Bhagawat Acharya, 32, and his family fled ethnic cleansing in Bhutan and spent 17 years in a refugee camp in Nepal. He is a registered nurse and works part time at University Hospital, while seeking an advanced nursing degree. He will finish in December.
The trio said their success may not have been possible without the Refugee Program at the David Eccles School of Business. It serves all U. of U. students who arrived here as refugees. The program helps with books, tuition and housing.
When Sin graduates, she plans to spend two years in the Thailand camp teaching refugees how to stay healthy.
"They have nothing to promote health care," she said.
Awan wants to put her social work skills to work in Salt Lake City's Sudanese community.
"I would like to help the refugee community become empowered," she said. "Especially when it comes to women to teach them to be strong and get educated."
Acharya will continue to pursue nursing here in Salt Lake City.
"I am amazed at the help of the Utah community," he said. "So I want to stay here and help this community."
Three years ago, the Refugee Education Initiative began offering scholarships to refugee students. The Initiative is underwritten by real estate magnate Roger Boyer, and he partnered with the David Eccles School of Business in October 2016 to provide more targeted support to refugee students at the U. of U., said Refugee Program Director Michelle Conley.
The initiative, recently incorporated into the U.'s refugee program, provides counseling and tutoring, as well as support, such as dental care, vision care and mental health care. Many students who have fled war-torn countries have never visited a dentist or had an eye exam, said U. of U. spokeswoman Sheena McFarland.
The goal of the program and the initiative is to help students graduate with a university degree and find jobs, Conley said.
It includes 92 students who come from Afghanistan, Bhutan, Burundi, Central African Republic, Democratic Republic of the Congo, Ethiopia, Iran, Iraq, Myanmar, Rwanda, Sierra Leone, Somalia, South Sudan and Sudan. They speak more than 36 languages, and their average GPA is 3.2.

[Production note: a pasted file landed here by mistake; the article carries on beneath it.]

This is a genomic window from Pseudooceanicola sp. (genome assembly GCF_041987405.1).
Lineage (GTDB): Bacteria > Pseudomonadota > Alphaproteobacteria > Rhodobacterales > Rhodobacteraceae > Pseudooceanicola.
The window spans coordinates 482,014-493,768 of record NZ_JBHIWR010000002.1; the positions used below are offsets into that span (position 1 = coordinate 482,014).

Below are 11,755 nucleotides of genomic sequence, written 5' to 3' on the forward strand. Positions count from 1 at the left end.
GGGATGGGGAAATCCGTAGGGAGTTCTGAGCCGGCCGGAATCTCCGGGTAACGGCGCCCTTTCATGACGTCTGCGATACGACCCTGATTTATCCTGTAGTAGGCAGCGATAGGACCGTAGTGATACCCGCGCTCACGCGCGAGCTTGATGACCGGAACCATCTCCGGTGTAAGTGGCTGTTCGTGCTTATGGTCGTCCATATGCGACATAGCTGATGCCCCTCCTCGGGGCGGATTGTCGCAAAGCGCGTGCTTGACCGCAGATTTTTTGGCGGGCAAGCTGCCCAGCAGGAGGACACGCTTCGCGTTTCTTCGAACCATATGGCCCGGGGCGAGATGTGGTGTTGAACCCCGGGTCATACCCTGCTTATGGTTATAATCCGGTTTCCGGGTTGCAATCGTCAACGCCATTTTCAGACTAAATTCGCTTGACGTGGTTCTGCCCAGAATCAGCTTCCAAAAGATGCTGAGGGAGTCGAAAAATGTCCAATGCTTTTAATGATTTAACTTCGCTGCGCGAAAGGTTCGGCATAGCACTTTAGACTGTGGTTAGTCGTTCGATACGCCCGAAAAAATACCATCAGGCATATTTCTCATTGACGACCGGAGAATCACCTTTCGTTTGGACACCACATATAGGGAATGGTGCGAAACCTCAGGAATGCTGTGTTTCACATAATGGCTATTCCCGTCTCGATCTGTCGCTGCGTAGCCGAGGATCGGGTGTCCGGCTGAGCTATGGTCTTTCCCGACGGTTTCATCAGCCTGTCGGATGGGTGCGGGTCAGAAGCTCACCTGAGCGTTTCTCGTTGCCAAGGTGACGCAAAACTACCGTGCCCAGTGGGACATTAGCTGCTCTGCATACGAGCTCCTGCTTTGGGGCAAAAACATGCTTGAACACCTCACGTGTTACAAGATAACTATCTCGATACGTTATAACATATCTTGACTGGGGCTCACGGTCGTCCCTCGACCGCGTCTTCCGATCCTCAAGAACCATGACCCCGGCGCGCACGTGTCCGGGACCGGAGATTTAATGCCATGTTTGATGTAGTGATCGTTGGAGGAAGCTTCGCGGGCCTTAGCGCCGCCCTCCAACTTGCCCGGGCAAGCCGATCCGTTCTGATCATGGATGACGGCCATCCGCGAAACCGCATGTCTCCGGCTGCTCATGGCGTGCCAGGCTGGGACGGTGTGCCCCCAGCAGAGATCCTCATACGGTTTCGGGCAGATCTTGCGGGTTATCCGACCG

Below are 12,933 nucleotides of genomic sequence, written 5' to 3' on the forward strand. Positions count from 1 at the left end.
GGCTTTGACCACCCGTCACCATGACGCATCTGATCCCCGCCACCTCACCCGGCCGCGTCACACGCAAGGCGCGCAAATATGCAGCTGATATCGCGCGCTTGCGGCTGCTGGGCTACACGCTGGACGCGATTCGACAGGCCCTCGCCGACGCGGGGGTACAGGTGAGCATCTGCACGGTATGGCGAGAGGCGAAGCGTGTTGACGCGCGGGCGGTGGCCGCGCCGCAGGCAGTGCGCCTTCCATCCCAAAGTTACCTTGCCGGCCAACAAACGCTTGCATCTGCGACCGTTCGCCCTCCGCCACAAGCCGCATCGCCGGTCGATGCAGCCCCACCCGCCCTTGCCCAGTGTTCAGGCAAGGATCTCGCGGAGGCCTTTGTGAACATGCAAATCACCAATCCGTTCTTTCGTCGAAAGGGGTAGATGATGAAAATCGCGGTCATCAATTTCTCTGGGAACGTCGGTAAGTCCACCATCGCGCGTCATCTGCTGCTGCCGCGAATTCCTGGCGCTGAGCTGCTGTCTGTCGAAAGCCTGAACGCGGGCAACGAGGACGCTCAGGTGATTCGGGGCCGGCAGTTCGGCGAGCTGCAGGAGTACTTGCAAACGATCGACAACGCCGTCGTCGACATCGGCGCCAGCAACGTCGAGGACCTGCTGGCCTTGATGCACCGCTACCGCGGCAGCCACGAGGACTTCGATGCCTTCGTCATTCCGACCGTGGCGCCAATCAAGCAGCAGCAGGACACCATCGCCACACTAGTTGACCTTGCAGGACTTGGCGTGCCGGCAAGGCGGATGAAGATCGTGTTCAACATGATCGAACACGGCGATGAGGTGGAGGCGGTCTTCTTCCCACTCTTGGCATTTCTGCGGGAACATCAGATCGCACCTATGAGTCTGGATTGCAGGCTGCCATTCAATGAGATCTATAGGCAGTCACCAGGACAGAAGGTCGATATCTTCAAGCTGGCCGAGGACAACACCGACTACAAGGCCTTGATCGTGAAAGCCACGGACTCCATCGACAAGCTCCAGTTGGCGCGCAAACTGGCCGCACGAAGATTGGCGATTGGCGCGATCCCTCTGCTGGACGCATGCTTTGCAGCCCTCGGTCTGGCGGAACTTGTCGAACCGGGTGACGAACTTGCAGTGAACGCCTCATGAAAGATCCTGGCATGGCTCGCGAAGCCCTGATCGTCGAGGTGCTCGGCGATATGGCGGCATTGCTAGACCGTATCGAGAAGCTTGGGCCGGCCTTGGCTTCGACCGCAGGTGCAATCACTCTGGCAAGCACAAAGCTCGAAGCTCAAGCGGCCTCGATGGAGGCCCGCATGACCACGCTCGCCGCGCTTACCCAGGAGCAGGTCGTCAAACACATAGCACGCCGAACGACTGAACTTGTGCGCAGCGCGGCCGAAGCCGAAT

"The benefit these students make to society can't be overestimated," Conley said. "Supporting them as they work to further their education is particularly impactful because the effects of their success reverberate throughout the community."
The refugees who have come through difficult circumstances are resilient and motivated.
"The students here are about to graduate that's incredible," she said. "They are the future leaders of their communities."
Conley will take a dozen students in the Refugee Program to Washington, D.C., in March to meet with Sen. Orrin Hatch, take a tour of the White House and the U.S. Capitol. They also are taking a civic engagement course this semester to learn how to become involved in the political system.
Sin, who once looked forward to the trip, said it now makes her uneasy. President Donald Trump's actions toward refugees make her afraid even though she is a citizen.
"There are a lot of things going on in this country," Sin said. "We [refugees] never know what our future holds."
But Awan said she is looking forward to taking in the capital of her new country.
"I'm excited. It's a dream come true," she said. "I will visit places and meet people I wouldn't have on my own."
Achayra also sees the trip as a good opportunity.
"With so much going on in politics," he said, "I want to be more aware."
For more information about the Refugee Education Initiative, visit www.therefugeeeducationinitiative.org. To seek student interns or to make a contribution call the David Eccles School of Business' Alumni Relations and Development team at 801-587-8378.